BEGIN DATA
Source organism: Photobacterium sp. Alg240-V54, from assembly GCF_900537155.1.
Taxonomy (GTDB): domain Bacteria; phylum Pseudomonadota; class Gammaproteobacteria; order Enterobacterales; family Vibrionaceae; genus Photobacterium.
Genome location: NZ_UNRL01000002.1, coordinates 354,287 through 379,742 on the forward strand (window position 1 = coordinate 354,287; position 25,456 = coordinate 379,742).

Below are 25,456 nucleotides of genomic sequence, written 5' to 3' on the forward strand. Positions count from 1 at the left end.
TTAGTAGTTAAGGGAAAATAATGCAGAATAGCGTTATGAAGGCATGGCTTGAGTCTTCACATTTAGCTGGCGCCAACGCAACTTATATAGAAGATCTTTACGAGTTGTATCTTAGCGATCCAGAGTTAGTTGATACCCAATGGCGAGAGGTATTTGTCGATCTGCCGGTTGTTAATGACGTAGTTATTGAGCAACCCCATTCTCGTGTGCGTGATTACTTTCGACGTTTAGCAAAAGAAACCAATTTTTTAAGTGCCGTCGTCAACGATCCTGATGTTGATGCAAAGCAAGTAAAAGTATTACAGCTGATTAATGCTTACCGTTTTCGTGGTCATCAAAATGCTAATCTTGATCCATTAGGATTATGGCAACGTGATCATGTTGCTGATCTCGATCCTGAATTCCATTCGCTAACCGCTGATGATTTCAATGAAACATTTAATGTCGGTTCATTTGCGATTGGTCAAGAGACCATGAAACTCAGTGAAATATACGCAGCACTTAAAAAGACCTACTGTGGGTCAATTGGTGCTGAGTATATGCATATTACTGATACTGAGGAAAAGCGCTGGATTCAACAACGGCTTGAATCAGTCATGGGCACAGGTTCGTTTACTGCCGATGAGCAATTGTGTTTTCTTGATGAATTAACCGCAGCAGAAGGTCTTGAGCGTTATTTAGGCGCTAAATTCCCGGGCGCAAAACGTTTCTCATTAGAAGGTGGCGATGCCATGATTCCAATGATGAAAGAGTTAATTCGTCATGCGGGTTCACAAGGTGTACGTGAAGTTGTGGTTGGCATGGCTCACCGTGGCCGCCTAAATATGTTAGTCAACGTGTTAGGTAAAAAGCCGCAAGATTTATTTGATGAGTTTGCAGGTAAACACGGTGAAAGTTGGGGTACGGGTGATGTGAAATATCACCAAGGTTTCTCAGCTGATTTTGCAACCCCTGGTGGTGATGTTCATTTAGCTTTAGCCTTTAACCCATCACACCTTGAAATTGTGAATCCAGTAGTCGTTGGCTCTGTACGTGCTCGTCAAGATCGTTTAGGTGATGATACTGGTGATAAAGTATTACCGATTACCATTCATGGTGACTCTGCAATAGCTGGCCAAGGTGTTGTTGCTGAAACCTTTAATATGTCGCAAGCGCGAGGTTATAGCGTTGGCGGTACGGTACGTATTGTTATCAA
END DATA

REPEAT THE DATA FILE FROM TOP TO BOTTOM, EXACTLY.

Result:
Source organism: Photobacterium sp. Alg240-V54, from assembly GCF_900537155.1.
Taxonomy (GTDB): domain Bacteria; phylum Pseudomonadota; class Gammaproteobacteria; order Enterobacterales; family Vibrionaceae; genus Photobacterium.
Genome location: NZ_UNRL01000002.1, coordinates 354,287 through 379,742 on the forward strand (window position 1 = coordinate 354,287; position 25,456 = coordinate 379,742).

Below are 25,456 nucleotides of genomic sequence, written 5' to 3' on the forward strand. Positions count from 1 at the left end.
TTAGTAGTTAAGGGAAAATAATGCAGAATAGCGTTATGAAGGCATGGCTTGAGTCTTCACATTTAGCTGGCGCCAACGCAACTTATATAGAAGATCTTTACGAGTTGTATCTTAGCGATCCAGAGTTAGTTGATACCCAATGGCGAGAGGTATTTGTCGATCTGCCGGTTGTTAATGACGTAGTTATTGAGCAACCCCATTCTCGTGTGCGTGATTACTTTCGACGTTTAGCAAAAGAAACCAATTTTTTAAGTGCCGTCGTCAACGATCCTGATGTTGATGCAAAGCAAGTAAAAGTATTACAGCTGATTAATGCTTACCGTTTTCGTGGTCATCAAAATGCTAATCTTGATCCATTAGGATTATGGCAACGTGATCATGTTGCTGATCTCGATCCTGAATTCCATTCGCTAACCGCTGATGATTTCAATGAAACATTTAATGTCGGTTCATTTGCGATTGGTCAAGAGACCATGAAACTCAGTGAAATATACGCAGCACTTAAAAAGACCTACTGTGGGTCAATTGGTGCTGAGTATATGCATATTACTGATACTGAGGAAAAGCGCTGGATTCAACAACGGCTTGAATCAGTCATGGGCACAGGTTCGTTTACTGCCGATGAGCAATTGTGTTTTCTTGATGAATTAACCGCAGCAGAAGGTCTTGAGCGTTATTTAGGCGCTAAATTCCCGGGCGCAAAACGTTTCTCATTAGAAGGTGGCGATGCCATGATTCCAATGATGAAAGAGTTAATTCGTCATGCGGGTTCACAAGGTGTACGTGAAGTTGTGGTTGGCATGGCTCACCGTGGCCGCCTAAATATGTTAGTCAACGTGTTAGGTAAAAAGCCGCAAGATTTATTTGATGAGTTTGCAGGTAAACACGGTGAAAGTTGGGGTACGGGTGATGTGAAATATCACCAAGGTTTCTCAGCTGATTTTGCAACCCCTGGTGGTGATGTTCATTTAGCTTTAGCCTTTAACCCATCACACCTTGAAATTGTGAATCCAGTAGTCGTTGGCTCTGTACGTGCTCGTCAAGATCGTTTAGGTGATGATACTGGTGATAAAGTATTACCGATTACCATTCATGGTGACTCTGCAATAGCTGGCCAAGGTGTTGTTGCTGAAACCTTTAATATGTCGCAAGCGCGAGGTTATAGCGTTGGCGGTACGGTACGTATTGTTATCAA